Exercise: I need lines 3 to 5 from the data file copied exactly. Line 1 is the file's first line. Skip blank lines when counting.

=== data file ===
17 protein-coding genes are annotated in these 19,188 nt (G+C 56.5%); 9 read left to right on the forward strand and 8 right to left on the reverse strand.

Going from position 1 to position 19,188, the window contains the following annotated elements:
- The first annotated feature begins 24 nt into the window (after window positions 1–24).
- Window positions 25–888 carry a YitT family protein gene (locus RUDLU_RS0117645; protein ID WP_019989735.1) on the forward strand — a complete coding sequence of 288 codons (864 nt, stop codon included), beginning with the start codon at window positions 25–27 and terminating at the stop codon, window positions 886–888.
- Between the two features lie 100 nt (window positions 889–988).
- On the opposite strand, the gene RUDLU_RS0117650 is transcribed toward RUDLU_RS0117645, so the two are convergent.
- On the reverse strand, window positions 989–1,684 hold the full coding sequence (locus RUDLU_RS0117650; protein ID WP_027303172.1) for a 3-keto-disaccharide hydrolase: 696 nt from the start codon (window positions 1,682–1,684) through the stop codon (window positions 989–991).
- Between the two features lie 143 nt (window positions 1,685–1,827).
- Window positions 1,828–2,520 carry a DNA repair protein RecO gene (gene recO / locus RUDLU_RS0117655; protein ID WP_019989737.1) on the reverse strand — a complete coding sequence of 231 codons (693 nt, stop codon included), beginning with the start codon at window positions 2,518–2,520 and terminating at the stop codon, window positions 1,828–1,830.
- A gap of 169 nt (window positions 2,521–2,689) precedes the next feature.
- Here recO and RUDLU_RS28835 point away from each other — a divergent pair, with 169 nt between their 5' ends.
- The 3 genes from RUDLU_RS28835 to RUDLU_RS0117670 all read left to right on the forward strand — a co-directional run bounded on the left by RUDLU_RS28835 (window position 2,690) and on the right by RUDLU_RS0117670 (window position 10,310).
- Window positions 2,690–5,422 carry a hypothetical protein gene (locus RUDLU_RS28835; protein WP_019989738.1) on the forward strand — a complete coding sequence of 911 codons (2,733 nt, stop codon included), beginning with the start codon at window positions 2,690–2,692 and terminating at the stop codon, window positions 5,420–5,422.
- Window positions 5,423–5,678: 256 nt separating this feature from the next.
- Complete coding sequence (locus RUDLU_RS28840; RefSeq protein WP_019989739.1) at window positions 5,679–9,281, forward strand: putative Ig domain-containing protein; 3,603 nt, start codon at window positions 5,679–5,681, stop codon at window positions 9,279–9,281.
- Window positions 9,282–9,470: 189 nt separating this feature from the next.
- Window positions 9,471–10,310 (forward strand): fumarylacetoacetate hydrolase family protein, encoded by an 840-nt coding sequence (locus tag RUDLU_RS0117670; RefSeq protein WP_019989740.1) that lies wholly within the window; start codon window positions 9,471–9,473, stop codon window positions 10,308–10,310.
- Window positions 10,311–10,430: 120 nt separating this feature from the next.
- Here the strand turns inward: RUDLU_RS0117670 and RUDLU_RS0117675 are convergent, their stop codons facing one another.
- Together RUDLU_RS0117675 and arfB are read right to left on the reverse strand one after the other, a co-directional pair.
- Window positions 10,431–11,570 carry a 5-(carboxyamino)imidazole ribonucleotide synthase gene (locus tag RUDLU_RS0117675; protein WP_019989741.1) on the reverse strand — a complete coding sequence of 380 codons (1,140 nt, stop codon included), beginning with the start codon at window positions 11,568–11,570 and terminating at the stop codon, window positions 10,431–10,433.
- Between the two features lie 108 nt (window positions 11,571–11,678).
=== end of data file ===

- The first annotated feature begins 24 nt into the window (after window positions 1–24).
- Window positions 25–888 carry a YitT family protein gene (locus RUDLU_RS0117645; protein ID WP_019989735.1) on the forward strand — a complete coding sequence of 288 codons (864 nt, stop codon included), beginning with the start codon at window positions 25–27 and terminating at the stop codon, window positions 886–888.
- Between the two features lie 100 nt (window positions 889–988).